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Finding Nemo: the making of the song that made Nightwish superstars

As Nightwish celebrate their 20th anniversary, Tuomas Holopainen and Tarja Turunen remember the orchestral masterwork that broke them to an audience of millions

Most successful bands can trace their rise to glory back to one particular moment in time. For Finland’s Nightwish, the undisputed champions of symphonic metal, that moment came with the release of Nemo, the first single to be unveiled from the band’s fifth album, Once. Although they had already established themselves as a major force in large parts of Europe and South America, it was Nemo, released in 2004, that proved to be the band’s major international breakthrough.

As Nightwish celebrate two decades as metal’s most extravagant standard-bearers, we asked founder, creative driving force and keyboard maestro Tuomas Holopainen and former vocalist Tarja Turunen to cast their minds back to the song that brought them worldwide fame. Tuomas explains that it had a painful birth.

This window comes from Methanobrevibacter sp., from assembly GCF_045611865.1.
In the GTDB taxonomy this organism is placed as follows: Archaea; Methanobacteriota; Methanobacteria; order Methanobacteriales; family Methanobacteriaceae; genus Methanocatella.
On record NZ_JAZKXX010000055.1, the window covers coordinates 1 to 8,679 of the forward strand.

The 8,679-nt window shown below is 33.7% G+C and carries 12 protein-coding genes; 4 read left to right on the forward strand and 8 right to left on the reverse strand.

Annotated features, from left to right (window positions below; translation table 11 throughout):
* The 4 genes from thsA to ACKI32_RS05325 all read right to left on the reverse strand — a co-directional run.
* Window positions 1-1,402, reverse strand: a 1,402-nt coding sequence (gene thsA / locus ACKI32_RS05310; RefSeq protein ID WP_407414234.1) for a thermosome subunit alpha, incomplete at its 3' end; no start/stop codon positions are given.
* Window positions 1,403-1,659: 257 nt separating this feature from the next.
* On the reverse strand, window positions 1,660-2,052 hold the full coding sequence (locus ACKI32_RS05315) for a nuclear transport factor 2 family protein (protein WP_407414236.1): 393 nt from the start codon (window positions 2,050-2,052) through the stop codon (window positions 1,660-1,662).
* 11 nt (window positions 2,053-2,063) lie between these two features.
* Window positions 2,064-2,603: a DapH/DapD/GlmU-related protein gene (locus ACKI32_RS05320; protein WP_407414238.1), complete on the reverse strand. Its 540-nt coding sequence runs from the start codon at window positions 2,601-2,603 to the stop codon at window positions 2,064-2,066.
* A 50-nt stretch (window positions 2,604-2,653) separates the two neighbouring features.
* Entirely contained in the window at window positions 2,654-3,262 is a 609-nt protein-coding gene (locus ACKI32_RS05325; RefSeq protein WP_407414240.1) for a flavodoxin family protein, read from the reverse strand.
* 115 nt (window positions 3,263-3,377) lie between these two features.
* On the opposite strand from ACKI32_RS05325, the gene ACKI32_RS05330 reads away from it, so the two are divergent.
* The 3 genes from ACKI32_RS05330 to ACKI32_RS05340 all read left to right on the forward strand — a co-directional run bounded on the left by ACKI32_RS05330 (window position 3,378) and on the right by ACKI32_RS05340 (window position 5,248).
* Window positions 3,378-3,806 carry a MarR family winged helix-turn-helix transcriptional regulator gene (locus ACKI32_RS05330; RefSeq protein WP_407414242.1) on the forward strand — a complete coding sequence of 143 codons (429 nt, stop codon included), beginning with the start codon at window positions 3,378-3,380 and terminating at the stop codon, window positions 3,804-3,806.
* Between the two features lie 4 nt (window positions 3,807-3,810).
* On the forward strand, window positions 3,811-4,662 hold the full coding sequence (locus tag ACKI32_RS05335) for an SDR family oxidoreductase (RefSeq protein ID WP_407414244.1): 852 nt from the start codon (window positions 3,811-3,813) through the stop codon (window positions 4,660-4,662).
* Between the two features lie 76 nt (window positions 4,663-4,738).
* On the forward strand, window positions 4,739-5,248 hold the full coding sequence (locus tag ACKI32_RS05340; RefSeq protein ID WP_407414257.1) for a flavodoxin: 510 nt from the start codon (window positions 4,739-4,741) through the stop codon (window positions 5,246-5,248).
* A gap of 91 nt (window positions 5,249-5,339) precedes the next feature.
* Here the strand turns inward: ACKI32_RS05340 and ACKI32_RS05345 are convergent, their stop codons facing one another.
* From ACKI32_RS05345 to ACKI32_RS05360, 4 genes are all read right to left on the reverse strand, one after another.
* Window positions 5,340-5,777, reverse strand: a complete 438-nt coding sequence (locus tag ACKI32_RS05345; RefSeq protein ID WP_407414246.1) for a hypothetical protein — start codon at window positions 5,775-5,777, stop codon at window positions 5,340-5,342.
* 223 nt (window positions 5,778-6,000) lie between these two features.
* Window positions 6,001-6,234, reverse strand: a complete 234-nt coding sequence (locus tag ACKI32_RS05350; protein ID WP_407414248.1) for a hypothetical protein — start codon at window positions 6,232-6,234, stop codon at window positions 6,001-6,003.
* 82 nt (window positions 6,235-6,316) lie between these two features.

“I remember vividly that Nemo is one of the most difficult songs we’ve ever done,” he tells us. “It was really, really difficult to get it to work. We worked with the arrangement for months, just to get the lyrics and melodies completely right. I don’t know why. It was originally two minutes longer and the music was faster, but it was Tero [Kinnunen], the recording engineer, who said, ‘This part is completely stupid. Take it away, and we need to slow this down by about 10bpm.’ We rearranged it again and again. I can’t even remember how it went originally. It must be on one of my floppy discs!”

Many people assumed the song was some kind of tribute to either Disney’s Finding Nemo or Captain Nemo from Jules Verne’s classic novel, 20,000 Leagues Under The Sea, but the truth is that it was inspired by the troubled emotional state that Tuomas found himself in at the time of its composition.

From the archive

From the archive

From the archive


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